Through various interactions with the industry captains in the past , Adesh Gupta, Chairman – CFLA, concluded that rationalization of taxation on this sector is an absolute must for growth. He had been working aggressively with the DIPP, Finance Ministry to reduce the excise duty on footwear in all categories from the current level of 12.5 % to 6% or lower.

In the budget of 2014-15, the Government had reduced excise duty on leather footwear from 12.5% to 6%, giving benefit specific to the leather sector. Globally and as well as in India, non-leather category constitutes 80-90% of the footwear industry, whereas 10-20% is just of leather footwear. So the benefit is limited to a small section of the industry.

 

Moreover, this treatment is viewed to be working against the interest of the industry. The industry was unanimously of the view that if the footwear and accessories sector has to grow, then reduction of excise duty from 12.5% to 6% should be extended to all categories irrespective of material and MRP to bring at par with the apparel industry.

 

The second demand was to correct the abatement percentage which in union budget of 2014-15 was reduced from 35% to 25% due to which the non-leather segment of footwear sector suffered badly. Instead of the industry demand for reduction of excise, the manufacturers are now paying pay further 20% additional Tax (Excise) on non-leather which has further dampened ‘Make In India’ plans for non-leather manufacturing as China exports some 200 million shoes every year to India.

 

The chairman had taken up the abatement issue and requested for raising the abatement limit to 50% from the present level of 30% in the pre-budget memorandum that was submitted earlier in the year. At present VAT, excise duty, CST, local taxes, entry tax paid together constitute roughly 25% of the MRP, therefore, according to the chairman, the current abatement 25-30% is not enough and justified as it is hitting the industry below its belt. This means the industry is paying excise duty practically on the retail price which is against the spirit of MRP taxation and rules. CFLA is demanding 50% abatement since in apparels it is already 40%, whereas the VAT on apparels / garments is zero. So 50% abatement on footwear is really justified.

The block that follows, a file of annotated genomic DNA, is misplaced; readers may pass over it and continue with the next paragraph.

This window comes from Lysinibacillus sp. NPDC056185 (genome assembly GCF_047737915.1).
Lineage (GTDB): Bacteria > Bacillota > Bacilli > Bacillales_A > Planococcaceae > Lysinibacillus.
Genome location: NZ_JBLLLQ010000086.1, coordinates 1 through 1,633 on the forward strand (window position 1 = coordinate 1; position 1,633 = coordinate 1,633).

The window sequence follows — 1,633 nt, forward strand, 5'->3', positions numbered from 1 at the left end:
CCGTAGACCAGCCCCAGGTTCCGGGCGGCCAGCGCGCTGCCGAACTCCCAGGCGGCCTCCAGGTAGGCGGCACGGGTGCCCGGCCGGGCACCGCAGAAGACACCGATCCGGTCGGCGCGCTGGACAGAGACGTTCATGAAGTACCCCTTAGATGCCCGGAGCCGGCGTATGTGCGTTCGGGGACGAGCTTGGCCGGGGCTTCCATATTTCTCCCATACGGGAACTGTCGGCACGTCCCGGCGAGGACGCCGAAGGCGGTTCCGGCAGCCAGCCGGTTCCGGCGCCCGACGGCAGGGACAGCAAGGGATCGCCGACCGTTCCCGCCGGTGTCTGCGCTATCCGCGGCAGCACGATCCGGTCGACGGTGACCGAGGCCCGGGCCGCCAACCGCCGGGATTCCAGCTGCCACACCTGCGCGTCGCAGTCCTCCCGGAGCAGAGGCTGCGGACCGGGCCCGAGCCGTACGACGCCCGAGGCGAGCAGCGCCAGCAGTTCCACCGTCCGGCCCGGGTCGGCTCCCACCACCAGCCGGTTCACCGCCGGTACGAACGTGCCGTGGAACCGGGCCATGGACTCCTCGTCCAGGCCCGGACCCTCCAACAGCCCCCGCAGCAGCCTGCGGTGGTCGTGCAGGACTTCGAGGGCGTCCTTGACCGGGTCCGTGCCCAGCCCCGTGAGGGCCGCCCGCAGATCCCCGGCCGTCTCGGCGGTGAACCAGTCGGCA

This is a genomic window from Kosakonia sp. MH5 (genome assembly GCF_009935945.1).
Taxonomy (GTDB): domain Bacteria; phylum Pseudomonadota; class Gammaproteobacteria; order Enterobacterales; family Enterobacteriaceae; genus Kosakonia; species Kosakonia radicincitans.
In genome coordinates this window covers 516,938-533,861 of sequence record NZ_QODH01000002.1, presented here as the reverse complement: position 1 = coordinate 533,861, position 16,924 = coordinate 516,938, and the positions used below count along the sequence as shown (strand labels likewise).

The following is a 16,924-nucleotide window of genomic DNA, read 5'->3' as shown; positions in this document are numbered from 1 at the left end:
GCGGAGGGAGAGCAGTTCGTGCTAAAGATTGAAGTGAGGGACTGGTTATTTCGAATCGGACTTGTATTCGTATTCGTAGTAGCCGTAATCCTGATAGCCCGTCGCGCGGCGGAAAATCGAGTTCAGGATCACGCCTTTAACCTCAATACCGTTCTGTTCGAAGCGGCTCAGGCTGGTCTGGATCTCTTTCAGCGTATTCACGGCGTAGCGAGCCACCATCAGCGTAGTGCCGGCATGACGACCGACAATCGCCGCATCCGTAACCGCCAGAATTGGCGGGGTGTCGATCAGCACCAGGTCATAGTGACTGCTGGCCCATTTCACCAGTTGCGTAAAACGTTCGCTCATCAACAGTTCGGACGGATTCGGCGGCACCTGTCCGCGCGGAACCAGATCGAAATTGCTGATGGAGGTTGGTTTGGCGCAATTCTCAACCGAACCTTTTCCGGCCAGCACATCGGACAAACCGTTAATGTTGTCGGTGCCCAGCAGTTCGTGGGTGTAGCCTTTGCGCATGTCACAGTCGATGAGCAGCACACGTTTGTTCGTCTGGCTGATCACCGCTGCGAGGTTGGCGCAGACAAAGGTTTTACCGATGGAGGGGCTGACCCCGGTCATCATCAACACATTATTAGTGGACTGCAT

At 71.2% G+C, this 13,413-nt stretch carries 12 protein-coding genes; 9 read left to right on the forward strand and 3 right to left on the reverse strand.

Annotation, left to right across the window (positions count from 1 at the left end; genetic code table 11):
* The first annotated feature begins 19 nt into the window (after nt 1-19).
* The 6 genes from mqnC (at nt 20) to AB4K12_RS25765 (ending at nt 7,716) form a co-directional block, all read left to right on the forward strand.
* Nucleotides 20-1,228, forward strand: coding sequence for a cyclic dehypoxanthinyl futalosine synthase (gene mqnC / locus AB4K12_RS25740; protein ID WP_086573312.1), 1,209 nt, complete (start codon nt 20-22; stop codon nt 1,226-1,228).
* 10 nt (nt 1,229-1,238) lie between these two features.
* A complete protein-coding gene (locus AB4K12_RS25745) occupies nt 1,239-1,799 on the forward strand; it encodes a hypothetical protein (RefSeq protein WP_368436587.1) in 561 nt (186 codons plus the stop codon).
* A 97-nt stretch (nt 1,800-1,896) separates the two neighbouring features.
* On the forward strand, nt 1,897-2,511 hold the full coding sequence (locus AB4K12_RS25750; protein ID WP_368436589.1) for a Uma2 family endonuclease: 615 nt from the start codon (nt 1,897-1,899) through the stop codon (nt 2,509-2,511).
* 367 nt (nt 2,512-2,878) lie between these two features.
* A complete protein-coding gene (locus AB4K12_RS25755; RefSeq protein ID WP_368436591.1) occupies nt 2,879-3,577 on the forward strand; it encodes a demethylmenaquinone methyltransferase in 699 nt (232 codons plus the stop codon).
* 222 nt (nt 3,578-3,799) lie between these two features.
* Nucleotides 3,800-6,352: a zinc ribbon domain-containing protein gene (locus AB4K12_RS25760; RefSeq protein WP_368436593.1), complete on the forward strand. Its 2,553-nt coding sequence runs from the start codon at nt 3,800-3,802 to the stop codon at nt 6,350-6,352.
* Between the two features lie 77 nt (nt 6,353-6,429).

“We want an investment-led economy and are confident that there would be reforms. Reducing excise across the categories, i.e. leather, textile or synthetic or non-leather footwear and introduction of 50% abatement allowance are some of our suggestions,” explains Gupta. “Significantly, the industry lobby did not recommend any fresh stimulus package for the industry. Instead, it suggested the continuation of fiscal incentives for at least a few years.”
CFLA also demanded speedy implementation of the proposed goods and services tax and rationalization of other indirect taxes. “The markets globally are experiencing a sluggish movement and the demand sentiment will only pick up after the government upholds these announcements. In the meantime, the proposals to cut excise duty on leather footwear are a welcome step,” Gupta added. “Certainly, many brands and manufacturers will definitely pass on the benefits of these excise reductions to the consumers. We hope this revives sentiment and encourage people to buy more shoes.”
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